Most Practical Caliber for Self-Defense?
April 21st, 2019
3 minute read
There are few debates in the firearms realm as passionate as those centered around ammo. Asking “what is the best defense ammo” is akin to asking who the best baseball player of all time is. Opinions fly freely yet in the end, we have data to help us make the call as to which handgun caliber is most practical for self-defense.
First off, we need to address a term that is thrown about in the handgun world that simply needs to be taken out of the equation. This term is “stopping power.” As a rule, handgun rounds lack sufficient power to merit a measurement in the stopping power category. Law enforcement data tells us that adversaries generally have to be shot multiple times before they back down from the fight or become incapacitated. While rifle and shotgun rounds generate large wound channels, general defensive carry handguns do not provide enough power to knock a person out of a fight quickly unless it is a head shot or spinal shot.
With that out of the way we are ready to unveil what I believe is the most practical round. Drum roll please…it is the 9mm hollow point round. Yes, I know there are some .45 ACP fans screaming right now, but science is a part of this statement. The FBI has now gone back to the 9mm round after what seems like a circus tour of various calibers. From their initial use of 9mm to 10mm and .40 S&W they have come full circle back to the 9mm. The reason the 9mm reigns supreme is because it provides penetration to a scientifically valid depth. A projectile must penetrate deeply enough into the body to reach the large vital organs, namely heart, lungs, aorta, vena cava and to a lesser extent liver and spleen, in order to cause rapid blood loss. It has long been established by expert medical professionals, experienced in evaluating gunshot wounds that this equates to a range of penetration of 12 to 18 inches, depending on the size of the individual and the angle of the bullet.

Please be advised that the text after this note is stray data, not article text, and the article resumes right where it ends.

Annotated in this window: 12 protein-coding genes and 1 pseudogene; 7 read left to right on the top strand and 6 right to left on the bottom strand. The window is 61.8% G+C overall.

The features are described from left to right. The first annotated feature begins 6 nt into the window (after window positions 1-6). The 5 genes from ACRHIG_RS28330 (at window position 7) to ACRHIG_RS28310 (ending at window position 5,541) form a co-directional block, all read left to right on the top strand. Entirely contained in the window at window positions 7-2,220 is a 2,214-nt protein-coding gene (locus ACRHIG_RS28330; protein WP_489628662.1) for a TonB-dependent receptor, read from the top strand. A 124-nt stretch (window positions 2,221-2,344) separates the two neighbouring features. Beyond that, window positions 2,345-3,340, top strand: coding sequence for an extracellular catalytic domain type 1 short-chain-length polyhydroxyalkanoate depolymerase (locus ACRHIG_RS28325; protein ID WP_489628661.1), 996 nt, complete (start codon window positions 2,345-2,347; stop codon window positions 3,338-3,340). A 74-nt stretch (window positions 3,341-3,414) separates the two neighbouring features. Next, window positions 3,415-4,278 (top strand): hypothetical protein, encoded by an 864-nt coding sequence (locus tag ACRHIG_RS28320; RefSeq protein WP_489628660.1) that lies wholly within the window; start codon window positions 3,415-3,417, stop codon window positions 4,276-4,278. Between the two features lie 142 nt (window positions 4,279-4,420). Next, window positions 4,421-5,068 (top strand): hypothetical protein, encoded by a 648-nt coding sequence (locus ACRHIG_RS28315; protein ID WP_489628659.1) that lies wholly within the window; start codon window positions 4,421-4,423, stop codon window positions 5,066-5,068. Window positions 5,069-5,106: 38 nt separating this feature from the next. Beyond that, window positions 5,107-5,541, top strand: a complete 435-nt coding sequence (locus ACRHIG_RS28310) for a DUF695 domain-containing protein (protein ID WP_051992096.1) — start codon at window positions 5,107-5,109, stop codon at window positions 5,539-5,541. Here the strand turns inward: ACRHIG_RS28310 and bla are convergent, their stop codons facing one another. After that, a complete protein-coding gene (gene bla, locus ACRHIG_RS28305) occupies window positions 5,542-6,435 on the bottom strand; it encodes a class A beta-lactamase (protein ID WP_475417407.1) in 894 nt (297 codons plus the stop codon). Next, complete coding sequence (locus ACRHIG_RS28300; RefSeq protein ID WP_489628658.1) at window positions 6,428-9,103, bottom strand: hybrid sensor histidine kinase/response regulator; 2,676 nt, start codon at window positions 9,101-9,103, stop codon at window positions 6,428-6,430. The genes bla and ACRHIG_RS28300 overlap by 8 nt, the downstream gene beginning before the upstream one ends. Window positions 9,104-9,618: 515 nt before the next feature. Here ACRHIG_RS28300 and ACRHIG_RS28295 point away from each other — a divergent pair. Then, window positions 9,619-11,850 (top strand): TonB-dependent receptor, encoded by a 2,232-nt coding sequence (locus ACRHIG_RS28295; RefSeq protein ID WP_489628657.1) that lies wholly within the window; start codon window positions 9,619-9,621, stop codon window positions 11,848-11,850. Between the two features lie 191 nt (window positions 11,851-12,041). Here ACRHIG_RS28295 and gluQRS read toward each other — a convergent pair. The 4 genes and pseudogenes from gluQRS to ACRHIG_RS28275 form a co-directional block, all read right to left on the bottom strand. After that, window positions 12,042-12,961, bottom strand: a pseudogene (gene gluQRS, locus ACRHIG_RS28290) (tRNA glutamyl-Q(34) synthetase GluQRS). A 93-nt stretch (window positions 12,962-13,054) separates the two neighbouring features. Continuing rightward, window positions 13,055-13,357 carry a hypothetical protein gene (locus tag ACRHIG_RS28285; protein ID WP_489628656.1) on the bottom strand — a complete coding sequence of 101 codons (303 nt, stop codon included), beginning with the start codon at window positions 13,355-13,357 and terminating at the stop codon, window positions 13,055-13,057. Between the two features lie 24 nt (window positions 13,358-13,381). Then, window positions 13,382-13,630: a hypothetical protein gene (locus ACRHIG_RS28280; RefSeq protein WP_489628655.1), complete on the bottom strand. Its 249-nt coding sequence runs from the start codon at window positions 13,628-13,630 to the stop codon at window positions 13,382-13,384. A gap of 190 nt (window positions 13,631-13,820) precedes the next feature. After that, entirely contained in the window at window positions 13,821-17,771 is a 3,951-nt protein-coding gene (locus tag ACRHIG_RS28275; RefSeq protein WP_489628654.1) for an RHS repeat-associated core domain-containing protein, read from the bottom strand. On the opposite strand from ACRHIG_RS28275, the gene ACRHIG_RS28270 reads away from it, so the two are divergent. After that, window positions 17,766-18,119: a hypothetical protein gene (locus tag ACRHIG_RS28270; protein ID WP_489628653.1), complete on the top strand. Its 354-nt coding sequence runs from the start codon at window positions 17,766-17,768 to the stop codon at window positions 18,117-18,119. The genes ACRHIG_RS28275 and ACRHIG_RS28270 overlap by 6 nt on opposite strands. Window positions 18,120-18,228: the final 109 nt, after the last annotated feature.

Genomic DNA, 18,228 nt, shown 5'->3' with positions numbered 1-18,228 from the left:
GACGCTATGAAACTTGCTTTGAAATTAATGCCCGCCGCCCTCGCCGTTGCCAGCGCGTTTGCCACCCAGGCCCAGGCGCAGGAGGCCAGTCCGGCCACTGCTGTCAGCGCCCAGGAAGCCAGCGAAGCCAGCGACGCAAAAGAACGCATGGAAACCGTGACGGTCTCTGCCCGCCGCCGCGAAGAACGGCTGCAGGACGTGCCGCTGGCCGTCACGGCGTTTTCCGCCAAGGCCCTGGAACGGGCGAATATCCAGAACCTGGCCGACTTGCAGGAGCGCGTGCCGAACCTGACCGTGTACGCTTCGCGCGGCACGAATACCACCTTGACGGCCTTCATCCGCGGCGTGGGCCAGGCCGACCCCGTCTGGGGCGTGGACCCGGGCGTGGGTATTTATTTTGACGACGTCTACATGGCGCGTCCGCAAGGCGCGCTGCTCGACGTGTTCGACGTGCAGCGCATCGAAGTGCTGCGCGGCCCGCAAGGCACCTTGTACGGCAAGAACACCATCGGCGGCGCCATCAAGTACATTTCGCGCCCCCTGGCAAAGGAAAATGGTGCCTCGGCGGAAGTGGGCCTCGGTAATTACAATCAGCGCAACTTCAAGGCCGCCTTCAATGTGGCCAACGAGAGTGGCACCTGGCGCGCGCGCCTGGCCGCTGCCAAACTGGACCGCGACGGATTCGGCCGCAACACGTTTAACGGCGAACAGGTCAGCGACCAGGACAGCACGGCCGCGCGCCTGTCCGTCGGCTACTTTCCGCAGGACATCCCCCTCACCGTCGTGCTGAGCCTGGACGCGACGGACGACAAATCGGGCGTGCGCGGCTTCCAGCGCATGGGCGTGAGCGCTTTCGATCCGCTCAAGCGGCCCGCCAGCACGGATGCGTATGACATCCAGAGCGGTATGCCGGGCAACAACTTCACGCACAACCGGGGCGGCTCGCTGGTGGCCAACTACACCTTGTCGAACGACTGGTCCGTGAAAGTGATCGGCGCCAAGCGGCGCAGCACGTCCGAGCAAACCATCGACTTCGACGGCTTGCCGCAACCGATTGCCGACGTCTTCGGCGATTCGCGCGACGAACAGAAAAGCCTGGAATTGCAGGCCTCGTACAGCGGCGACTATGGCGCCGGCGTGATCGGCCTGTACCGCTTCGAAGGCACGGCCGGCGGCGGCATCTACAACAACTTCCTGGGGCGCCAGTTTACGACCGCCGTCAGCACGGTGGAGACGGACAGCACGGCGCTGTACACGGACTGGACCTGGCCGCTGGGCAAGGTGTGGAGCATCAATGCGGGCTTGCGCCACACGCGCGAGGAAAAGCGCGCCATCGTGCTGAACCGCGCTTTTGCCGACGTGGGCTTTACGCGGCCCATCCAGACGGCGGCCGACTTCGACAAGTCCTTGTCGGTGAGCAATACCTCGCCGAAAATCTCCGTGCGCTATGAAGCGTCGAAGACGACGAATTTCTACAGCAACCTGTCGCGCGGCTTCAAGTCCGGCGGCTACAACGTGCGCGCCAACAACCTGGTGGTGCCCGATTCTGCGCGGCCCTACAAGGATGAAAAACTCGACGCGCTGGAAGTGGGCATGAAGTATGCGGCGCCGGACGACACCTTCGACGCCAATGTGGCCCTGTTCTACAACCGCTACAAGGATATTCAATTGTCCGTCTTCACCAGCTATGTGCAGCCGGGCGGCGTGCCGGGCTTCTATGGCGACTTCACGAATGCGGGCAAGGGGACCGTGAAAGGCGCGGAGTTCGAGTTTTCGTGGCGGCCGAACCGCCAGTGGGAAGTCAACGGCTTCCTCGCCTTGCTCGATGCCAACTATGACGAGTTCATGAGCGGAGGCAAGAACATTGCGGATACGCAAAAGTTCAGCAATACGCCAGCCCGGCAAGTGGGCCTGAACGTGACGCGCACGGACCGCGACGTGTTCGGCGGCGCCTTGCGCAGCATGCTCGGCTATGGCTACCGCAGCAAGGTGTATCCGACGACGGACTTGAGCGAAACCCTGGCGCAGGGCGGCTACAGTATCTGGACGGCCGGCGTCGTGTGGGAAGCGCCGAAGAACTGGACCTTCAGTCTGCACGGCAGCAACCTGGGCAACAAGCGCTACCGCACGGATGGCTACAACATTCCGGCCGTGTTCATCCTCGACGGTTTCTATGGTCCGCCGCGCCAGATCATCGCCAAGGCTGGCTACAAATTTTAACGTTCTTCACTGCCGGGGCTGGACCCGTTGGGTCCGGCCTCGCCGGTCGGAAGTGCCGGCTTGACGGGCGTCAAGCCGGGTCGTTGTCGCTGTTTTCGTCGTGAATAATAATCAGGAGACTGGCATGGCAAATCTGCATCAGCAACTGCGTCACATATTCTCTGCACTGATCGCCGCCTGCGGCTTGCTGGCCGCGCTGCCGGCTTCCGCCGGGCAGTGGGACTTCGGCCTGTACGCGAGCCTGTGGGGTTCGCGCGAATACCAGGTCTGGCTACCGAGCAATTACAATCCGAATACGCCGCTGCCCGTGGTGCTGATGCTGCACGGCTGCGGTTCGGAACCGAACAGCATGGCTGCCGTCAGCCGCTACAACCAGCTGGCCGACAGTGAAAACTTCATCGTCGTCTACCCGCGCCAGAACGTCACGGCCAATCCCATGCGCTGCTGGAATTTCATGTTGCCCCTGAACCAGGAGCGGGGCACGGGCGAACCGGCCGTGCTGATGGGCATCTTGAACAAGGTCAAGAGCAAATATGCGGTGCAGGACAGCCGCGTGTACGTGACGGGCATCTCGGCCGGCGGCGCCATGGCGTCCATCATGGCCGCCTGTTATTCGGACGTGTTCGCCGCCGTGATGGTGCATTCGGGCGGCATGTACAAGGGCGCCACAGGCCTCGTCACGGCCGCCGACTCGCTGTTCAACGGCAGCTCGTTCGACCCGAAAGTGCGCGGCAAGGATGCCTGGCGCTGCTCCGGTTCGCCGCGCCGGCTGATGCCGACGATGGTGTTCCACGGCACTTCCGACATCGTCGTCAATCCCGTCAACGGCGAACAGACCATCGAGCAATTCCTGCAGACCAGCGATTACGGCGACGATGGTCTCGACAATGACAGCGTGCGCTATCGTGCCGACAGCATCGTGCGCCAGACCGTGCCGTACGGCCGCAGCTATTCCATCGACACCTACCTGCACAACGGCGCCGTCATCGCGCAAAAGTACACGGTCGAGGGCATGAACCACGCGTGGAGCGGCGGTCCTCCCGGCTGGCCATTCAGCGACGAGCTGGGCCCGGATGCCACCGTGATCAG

This is the case because as the FBI states “contemporary projectiles (since 2007) have dramatically increased the terminal effectiveness of many premium line law enforcement projectiles.” The 9mm now outperforms most of the premium line .40 S&W and .45 ACP projectiles tested by the FBI. The big part of this is wound channels. This is also where myth and science start to separate things. .45 ACP does indeed make bigger holes in paper than the 9mm, but flesh is not paper and wound channels close around bullet tracks. Surgeons have been asked and they report that there is little to no noticeable difference in the wound tracks between premium line law enforcement projectiles from 9mm and the .45 ACP.
On a more logistical side, people are able to run a 9mm faster and more accurately than other larger calibers. They also offer higher magazine capacity, lower recoil and more affordable ammunition for the average shooter. This translates to an easier shooting gun that in turn will make the shooter more inclined to shoot more often. This is always a win because time on trigger is critical to developing good defensive marksmanship skills. While it probably breaks some people’s hearts, the 9mm round is the carry king regardless of what the social media memes might say.